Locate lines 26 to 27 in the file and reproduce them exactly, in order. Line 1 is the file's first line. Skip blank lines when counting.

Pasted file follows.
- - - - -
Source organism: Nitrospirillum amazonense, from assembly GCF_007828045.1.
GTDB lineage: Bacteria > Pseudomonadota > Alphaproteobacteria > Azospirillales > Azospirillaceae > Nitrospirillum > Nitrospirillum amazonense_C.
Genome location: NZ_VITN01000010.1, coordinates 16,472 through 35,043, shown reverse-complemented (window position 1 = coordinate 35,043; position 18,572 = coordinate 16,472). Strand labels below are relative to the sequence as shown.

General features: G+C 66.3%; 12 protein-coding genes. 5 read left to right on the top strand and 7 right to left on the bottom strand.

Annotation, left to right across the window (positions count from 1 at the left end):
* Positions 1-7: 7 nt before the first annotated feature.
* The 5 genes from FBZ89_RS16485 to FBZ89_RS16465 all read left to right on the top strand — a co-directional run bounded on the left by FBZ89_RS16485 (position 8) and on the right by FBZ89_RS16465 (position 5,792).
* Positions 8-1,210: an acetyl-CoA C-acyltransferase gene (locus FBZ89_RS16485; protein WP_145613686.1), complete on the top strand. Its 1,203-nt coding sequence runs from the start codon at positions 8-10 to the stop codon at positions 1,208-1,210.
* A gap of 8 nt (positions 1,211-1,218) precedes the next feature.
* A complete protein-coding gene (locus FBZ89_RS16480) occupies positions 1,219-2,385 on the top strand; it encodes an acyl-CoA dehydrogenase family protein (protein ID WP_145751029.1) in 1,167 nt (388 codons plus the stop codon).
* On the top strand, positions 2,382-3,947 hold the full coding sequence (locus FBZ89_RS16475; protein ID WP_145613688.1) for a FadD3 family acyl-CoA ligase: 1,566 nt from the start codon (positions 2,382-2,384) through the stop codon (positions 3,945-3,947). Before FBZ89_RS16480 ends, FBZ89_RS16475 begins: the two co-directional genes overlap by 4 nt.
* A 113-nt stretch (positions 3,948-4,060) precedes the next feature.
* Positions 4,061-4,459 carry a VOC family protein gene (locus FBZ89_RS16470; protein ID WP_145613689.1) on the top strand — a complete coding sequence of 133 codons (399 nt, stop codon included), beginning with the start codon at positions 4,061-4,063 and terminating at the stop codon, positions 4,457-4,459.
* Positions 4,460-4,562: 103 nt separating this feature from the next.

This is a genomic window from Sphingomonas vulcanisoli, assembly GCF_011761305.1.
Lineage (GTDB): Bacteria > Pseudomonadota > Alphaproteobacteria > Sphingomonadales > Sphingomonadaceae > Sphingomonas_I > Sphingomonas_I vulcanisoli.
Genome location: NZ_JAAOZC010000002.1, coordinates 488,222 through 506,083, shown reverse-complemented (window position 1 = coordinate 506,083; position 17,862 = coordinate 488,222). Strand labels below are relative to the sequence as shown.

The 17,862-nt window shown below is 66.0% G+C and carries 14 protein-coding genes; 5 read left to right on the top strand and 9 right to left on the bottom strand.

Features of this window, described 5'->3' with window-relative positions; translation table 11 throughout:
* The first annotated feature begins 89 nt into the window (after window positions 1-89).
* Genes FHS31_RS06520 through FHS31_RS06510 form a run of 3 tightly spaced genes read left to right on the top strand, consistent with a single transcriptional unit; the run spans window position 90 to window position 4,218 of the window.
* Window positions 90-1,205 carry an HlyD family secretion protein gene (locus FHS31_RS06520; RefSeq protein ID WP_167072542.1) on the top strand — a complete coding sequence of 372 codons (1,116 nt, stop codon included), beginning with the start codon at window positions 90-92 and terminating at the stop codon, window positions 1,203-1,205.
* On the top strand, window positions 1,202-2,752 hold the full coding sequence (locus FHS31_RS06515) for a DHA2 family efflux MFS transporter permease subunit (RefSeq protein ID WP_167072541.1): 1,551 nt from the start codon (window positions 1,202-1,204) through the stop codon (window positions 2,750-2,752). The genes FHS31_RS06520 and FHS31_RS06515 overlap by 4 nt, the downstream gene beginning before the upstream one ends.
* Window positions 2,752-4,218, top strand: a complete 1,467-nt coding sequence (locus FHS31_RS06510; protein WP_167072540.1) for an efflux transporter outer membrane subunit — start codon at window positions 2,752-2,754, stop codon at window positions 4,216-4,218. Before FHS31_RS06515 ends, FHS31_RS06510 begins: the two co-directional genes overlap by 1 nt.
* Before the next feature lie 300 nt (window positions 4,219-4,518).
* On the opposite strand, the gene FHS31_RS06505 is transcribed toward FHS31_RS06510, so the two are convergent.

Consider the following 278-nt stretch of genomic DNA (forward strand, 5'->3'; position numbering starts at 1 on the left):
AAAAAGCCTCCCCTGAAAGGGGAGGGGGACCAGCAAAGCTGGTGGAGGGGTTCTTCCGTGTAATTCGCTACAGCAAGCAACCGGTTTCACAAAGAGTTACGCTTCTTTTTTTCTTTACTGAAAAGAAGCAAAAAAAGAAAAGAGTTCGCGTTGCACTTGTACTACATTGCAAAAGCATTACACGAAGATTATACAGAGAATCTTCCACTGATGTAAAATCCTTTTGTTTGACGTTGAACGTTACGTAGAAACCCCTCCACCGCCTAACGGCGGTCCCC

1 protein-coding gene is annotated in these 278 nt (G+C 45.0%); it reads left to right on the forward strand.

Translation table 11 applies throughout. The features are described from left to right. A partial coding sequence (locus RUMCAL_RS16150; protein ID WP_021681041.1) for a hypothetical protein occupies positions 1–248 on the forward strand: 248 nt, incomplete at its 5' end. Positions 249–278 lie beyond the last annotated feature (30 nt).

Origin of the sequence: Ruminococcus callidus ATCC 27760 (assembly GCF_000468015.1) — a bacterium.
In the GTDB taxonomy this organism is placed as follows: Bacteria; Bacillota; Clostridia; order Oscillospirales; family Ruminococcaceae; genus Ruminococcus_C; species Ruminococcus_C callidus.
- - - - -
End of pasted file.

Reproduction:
* On the opposite strand, the gene FHS31_RS06505 is transcribed toward FHS31_RS06510, so the two are convergent.

Consider the following 278-nt stretch of genomic DNA (forward strand, 5'->3'; position numbering starts at 1 on the left):